The Bee had, after a perilous voyage, got safely back to Ulveston about the same date as the Sally.

There was much apprehension about the others. A vessel was seen early on Thursday morning at anchor off Hoylake in a most perilous situation, and in short time she sunk. It was supposed this vessel was the Royal Oak, as the body of a lad was picked up at Hoylake on Sunday morning who was known to have belonged to her. There were on board the Royal Oak several passengers, besides the crew not one whom were saved. She belonged to Messrs. Winram and Co. of Ulverston.

A quantity of goods have been washed ashore at the Point of Ayr, which from the description would seem to have been part of the cargo of the Town of Ulverston, and a boat which is identified as having belonged to that vessel was picked up near the lighthouse on Tuesday night; there is therefore very little doubt but she has shared the fate of the former vessel. We understand there were twelve passengers on board when she left Ulverston, of whom, as well as of the crew, no tidings have yet been heard. She was only a few months old, and was owned in part by Capt. Hewitson, a man very deservedly respected as a captain.

Within the last few days the masts of one or two vessels have been seen standing some distance out of the water near the floating-light [later called northwest lightship which marked the Horse (Rock) channel into Liverpool], but whether they belong to any of these vessels, or some others, it was impossible to determine. Considerable anxiety was felt at Ulverston regarding these vessels, as almost every person on board, either belonged to that town, or had connections there.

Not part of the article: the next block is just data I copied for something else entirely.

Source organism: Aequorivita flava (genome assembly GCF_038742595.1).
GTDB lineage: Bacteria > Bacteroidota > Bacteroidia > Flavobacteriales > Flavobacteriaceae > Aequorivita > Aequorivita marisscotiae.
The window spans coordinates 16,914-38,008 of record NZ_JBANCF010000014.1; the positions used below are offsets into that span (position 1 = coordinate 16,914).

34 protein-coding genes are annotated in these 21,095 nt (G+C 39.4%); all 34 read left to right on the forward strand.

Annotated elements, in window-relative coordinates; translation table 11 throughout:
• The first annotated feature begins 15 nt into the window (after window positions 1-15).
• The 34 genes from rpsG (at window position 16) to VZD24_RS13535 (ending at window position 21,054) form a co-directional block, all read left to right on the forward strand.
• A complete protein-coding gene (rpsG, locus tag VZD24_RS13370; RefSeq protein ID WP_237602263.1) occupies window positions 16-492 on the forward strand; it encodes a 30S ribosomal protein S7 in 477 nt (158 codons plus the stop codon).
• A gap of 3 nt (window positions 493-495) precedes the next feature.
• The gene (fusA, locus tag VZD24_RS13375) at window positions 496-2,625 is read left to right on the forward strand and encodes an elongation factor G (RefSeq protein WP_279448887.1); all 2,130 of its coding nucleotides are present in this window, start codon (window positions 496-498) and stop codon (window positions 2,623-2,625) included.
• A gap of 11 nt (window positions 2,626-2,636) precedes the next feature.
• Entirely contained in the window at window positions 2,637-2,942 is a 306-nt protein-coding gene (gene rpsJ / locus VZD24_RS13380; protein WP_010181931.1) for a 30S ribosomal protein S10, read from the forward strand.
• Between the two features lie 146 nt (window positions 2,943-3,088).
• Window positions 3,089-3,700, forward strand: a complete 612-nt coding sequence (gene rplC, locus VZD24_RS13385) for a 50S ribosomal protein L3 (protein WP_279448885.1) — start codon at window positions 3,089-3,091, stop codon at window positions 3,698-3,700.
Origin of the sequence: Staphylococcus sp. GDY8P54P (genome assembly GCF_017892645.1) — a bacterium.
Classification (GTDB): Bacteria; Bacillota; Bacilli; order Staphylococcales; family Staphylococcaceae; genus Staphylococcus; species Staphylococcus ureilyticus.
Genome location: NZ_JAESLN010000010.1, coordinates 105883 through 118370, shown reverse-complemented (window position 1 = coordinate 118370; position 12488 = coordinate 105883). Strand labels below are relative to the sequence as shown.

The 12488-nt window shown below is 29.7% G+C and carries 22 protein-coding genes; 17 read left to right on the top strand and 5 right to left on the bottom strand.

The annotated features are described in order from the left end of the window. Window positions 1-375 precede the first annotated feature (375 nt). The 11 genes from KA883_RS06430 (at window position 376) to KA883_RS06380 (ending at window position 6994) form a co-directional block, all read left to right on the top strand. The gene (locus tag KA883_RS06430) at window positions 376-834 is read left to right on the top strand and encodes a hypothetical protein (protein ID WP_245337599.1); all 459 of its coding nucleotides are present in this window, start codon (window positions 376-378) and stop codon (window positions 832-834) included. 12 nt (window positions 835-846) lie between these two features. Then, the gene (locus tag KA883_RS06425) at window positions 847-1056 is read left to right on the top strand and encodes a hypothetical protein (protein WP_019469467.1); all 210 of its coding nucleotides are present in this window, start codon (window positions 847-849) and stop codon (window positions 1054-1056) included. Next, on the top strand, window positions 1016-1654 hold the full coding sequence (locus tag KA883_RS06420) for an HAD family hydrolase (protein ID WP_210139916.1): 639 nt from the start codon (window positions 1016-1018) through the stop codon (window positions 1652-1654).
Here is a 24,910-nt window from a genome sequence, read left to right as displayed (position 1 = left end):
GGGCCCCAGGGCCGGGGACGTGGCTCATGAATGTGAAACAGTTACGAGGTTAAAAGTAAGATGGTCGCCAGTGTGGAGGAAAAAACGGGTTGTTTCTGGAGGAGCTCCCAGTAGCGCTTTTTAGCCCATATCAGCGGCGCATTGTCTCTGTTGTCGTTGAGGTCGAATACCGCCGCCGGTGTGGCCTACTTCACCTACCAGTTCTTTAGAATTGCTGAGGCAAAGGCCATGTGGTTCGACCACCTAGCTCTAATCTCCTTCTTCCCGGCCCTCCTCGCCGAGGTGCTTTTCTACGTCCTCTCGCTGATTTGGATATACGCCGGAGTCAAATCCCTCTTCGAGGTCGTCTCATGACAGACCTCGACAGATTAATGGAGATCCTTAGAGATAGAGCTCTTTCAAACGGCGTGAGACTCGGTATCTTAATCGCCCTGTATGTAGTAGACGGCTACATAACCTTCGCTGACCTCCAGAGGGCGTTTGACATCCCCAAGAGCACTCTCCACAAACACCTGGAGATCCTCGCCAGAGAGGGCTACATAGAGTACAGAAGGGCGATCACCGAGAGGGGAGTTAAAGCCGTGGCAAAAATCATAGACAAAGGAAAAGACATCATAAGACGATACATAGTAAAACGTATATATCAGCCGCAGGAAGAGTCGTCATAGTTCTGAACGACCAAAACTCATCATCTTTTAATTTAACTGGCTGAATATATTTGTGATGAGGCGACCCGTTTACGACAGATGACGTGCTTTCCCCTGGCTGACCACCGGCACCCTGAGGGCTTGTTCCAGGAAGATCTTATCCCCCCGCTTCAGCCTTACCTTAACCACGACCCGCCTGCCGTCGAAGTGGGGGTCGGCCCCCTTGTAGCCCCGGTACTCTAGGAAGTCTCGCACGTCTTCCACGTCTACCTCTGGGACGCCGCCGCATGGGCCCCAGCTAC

It was subsequently confirmed that the masts of the two vessels which had been seen near the floating-night, were of those ill-fated vessels: Town of Ulverston and the Royal Oak. It was thought that neither was insured.

The body of Captain John Hewitson, belonging to the Town of Ulverston, was found and brought to Liverpool and a coroner's inquest held. Captain Hewitson, for the last years, had been one the cleverest seamen in the coasting trade out of Ulverston. His vessels's cargo was very valuable: one person in Ulverston having near six hundred pounds worth of leather on board. The crew (besides the captain, who has left a widow and six children) were J. Procter, who has also left family; Leonard Hewitson, the brother; and two others. Among the passengers were Mr. Thomas Pell of Ulverston, cabinet-maker, who has left a family; Mrs. Eccles, the wife of Captain Eccles, of Liverpool, and their two daughters, one of which was married; Miss Ann Bennet, daughter of Mr. Bennet, gardener, Ulverston; Mrs. Louiston, of Liverpool, an old woman, 75 years of age; Alice Dunn, and her daughter, Sarah Dunn, of Liverpool making at least thirteen sufferers on board the Town.